"the great works of the literary canon"in the English GCSE. The what now? Other than 'the' and 'of', pretty much every other word in that phrase is objectionable.
What determines whether something is 'great'? Is it fame? That depends on marketing and distribution. Is it age? There's plenty of very old dross about. It's less than 100 years since English Literature itself was considered worth studying: before that only Latin and Greek texts were considered sufficiently 'great'. Are there no 'great' works in other languages? Or is English the only vehicle for literary greatness. Are 'great' works only novels, plays and poems?
What of non-fiction, or comics, or radio dramas or TV? Song lyrics? What, in fact, qualifies as a 'work', and why do we employ such a grinding term.
What's a literary canon? Big-sellers? Who determines what it is? We used to know the answer to this one. Matthew Arnold in 1869 airily defined culture as 'the best that is thought and known in the world'. Thomas Babington MacAulay announced that 'a single shelf of a good European library [is] worth the whole native literature of India and Arabia'. This from a man who lived in India as a colonial administrator but never learned any of the native languages. F. R. Leavis actually produced a list of canonical texts in The Great Tradition. It starts like this:
"The great English novelists are Jane Austen, George Eliot, Henry James and Joseph Conrad."The list expands, but not by very much. Few non-aristocrats, foreigners, working-class types, northerners, homosexuals or ethnic minority writers. And certainly no non-realists. I happen to like all these writers, but there's a whole world out there. Canon-building is by definition exclusionary and dubious. I teach English literature. I have to choose what my students read - I am a canon-builder. But what are my criteria? I try to represent as many walks of life as possible (something Gove would object to) but I (usually) want to engage the students by giving them texts I think are 'good' and 'relevant': both very subjective terms. It's a fraught experience. There's a limited amount of time. Who do we heave overboard when something new comes along? Should we leave a text for a decade or two after publication to see whether it's still 'important'? What if some of the readers find it offensive?
What I suspect Gove means by a canon is texts which appear not to have any subversive political or social content. No lesbians or uppity minorities. No lefty authors or chippy proletarians. He'd be a fool though: Austen, Eliot, James and Conrad are profoundly critical of their own societies, more or less openly. Away from Gove's office, we hold that meaning is created in the space between text and reader: Gove might restrict the texts students read, but he can't limit the ways in which they read them.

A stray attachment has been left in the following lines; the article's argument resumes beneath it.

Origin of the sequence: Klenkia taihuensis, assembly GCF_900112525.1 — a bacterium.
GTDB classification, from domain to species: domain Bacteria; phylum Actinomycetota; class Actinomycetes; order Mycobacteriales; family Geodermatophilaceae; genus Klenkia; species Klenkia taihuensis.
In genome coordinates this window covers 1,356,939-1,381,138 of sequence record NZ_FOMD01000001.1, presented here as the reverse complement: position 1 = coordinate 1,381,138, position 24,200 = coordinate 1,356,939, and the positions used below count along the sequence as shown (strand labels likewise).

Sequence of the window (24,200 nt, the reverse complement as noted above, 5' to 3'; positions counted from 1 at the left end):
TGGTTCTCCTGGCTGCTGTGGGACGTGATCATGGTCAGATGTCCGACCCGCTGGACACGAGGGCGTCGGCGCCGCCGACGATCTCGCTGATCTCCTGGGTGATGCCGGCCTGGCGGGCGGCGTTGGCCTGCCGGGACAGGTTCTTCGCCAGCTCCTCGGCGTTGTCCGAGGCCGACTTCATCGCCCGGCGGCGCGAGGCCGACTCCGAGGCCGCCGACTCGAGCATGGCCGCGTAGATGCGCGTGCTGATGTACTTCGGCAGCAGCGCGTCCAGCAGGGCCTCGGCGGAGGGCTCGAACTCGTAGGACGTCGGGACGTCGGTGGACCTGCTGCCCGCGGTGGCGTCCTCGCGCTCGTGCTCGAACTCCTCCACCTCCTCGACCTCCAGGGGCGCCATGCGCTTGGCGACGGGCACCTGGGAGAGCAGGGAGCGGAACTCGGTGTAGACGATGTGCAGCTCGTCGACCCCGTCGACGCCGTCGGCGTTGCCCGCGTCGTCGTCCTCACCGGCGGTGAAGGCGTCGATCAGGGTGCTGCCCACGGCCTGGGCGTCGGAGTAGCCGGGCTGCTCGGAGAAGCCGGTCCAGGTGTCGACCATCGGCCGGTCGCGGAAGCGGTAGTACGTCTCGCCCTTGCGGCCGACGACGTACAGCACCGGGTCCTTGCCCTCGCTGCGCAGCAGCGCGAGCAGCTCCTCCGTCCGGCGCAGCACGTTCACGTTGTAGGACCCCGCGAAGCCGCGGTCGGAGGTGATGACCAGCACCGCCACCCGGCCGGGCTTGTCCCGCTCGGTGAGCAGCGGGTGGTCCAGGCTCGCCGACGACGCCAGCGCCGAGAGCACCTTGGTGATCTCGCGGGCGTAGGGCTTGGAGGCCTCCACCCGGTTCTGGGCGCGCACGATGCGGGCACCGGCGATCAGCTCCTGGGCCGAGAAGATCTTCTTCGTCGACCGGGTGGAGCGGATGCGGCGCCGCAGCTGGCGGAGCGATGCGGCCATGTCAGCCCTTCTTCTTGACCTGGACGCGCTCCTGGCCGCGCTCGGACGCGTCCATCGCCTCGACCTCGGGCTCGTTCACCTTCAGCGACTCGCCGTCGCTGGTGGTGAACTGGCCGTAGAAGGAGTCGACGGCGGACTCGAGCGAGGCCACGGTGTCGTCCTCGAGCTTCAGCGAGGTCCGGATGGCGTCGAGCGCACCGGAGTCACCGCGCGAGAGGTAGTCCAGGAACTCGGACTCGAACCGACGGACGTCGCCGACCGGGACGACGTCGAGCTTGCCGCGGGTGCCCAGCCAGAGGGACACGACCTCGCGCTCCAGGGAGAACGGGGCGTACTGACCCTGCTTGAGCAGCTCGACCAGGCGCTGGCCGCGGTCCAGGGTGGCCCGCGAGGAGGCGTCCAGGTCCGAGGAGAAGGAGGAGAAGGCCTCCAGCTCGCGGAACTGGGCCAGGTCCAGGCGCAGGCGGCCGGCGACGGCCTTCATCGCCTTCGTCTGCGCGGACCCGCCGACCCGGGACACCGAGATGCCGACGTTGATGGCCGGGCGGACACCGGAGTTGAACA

What's on the list now? Shakespeare will stay, despite virtually every play examining the abuse of power (shh, don't tell Michael). Of Mice and Men will have to go: Lenny will never pass the CRB check and its author was a notorious lefty. Mister Pip and Purple Hibiscus are about Johnny Foreigner and To Kill A Mockingbird is soft on crime and promotes multiculturalism. The Modern Prose section will have to go: too many of its authors are a) alive b) keep moaning about libraries and c) don't promote boarding schools and corporal punishment. Some of them may even be Guardian readers. Dylan Thomas is too Welsh and would have objected to minimum unit of alcohol pricing. Duffy is way too lesbian, JB Priestley is the kind of do-gooding liberal hand-wringer we can do without, Lord of the Flies appeals to the Hoody Fraternity whom we are no longer hugging. Arthur Miller's The Crucible is clearly unsuitable for an interventionist government which does believe in persecuting minorities, the mentally ill and women in the cause of 'mainstream society'. Out with them all!
In with? Obviously Andy McNab. Don't you know there's a war on? For the girls, obviously some Louise Mensch, some PD James and some Jilly Cooper. Biggles of course, and liberal (ho ho) amounts of Enid Blyton's boarding school novels (note: no Rowling. Subversive lefty rubbish with girls in er yah boo sucks to you). Commando comic for the dyslexic boys. Some Jeffrey Archer ('a real page-turner, you know: none of that arty-farty stuff'). And eventually, Michael Gove's memoirs, perhaps packaged as a Little Red Book to be distributed to every 5 year old on their Micro-chip-Fitting Day.
I'd love to know how this canon will be chosen. Will he just consult his old school exercise books (you just know he's got them preserved with every gold star lovingly uncreased on the page)? Or will he outsource the work to his Special Advisors on Books What Are Good For Learning You Morals And Stuff? Perhaps they could helpfully provide a list of Non-Canonical Texts. We could call it the Index Prohibitorum. Or just substitute the pensioners' Winter Fuel Allowance with a delivery of verboten books for efficient disposal. The libraries are being closed down anyway…
Finally, canons don't preserve 'the best that is thought and known'. They pickle them. They wrap them up in cotton wool. They stick books on pedestals and pretend that the books – and the societies that conserve them – are static and eternal. This is an unhealthy form of cultural onanism. Tell a kid that a book is Important and s/he will be bored by it. Put a book in its cultural context and it will appeal. Imagine giving a 15 year old a Henry James novel… ridiculous. They'll never go back to that great author again. The easiest way to kill off a book is to tell people it's Improving. And what of the texts not on the canon? Is a great work by a modern author going to be considered rubbish because Michael Gove's Panel (and you can bet it will consist of Spads, Tory Donors and Celebrity TV Talking Head From Central Casting) hasn't read it or doesn't understand it?